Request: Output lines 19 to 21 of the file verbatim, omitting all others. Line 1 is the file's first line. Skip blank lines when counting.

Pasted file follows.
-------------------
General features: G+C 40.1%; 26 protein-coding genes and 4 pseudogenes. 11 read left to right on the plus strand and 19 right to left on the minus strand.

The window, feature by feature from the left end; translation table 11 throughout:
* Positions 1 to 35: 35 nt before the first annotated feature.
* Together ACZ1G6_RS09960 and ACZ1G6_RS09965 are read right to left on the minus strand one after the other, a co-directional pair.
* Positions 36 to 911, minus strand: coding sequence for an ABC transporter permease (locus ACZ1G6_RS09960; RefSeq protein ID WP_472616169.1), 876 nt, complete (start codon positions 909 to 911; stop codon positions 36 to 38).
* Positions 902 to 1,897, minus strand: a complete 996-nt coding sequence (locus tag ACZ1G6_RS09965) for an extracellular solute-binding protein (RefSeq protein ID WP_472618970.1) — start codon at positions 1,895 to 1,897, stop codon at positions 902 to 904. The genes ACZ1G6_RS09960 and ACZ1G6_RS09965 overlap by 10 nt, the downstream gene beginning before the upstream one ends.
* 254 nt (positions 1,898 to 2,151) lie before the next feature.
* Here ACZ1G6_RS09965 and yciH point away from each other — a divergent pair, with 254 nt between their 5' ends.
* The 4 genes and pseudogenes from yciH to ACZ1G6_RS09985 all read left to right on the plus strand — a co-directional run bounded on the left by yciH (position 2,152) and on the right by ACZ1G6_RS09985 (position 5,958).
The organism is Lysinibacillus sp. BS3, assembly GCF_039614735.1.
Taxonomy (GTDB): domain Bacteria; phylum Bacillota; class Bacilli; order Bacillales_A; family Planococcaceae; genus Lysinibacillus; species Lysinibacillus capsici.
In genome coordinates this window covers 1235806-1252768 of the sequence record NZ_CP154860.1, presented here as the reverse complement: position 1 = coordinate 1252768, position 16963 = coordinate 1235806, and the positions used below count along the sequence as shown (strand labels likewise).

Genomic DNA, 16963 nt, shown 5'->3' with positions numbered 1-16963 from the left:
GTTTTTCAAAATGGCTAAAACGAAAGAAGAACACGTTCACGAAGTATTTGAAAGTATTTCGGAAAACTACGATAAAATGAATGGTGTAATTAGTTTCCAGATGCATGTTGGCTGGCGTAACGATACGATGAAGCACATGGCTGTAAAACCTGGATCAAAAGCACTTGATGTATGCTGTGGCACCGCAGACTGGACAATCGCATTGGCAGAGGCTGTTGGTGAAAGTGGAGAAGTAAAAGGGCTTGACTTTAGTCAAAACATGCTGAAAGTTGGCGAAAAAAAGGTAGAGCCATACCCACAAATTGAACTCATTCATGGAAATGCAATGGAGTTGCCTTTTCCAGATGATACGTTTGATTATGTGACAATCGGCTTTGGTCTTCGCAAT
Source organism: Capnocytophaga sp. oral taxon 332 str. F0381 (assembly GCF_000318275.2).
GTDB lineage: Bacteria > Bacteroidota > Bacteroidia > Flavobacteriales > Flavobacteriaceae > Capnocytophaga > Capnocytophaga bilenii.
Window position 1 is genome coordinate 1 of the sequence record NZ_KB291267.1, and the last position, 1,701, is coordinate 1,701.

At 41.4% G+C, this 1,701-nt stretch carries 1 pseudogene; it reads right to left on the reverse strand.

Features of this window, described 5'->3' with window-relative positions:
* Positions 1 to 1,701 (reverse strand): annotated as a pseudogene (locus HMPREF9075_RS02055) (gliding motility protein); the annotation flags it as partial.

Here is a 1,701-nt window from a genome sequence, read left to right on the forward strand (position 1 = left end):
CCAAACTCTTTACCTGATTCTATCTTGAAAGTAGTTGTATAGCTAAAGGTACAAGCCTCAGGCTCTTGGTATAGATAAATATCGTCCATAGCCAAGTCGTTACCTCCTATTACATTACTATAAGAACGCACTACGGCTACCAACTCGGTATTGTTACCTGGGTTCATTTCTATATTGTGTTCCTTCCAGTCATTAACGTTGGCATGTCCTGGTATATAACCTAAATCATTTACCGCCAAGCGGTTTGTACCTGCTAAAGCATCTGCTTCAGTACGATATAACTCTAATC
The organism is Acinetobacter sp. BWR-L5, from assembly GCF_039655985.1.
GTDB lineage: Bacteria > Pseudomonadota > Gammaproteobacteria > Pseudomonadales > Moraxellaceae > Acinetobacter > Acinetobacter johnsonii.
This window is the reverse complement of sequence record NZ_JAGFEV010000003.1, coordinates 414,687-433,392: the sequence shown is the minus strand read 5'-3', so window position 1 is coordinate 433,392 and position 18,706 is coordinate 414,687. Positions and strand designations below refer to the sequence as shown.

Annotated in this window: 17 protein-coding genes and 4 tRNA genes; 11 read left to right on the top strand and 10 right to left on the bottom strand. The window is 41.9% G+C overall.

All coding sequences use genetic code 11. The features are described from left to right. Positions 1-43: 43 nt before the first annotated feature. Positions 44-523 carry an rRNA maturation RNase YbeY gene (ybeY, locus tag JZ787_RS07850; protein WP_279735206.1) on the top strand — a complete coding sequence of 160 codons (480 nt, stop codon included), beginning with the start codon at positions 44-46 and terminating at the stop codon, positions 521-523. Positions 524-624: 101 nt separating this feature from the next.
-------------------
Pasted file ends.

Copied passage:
Features of this window, described 5'->3' with window-relative positions:
* Positions 1 to 1,701 (reverse strand): annotated as a pseudogene (locus HMPREF9075_RS02055) (gliding motility protein); the annotation flags it as partial.

Here is a 1,701-nt window from a genome sequence, read left to right on the forward strand (position 1 = left end):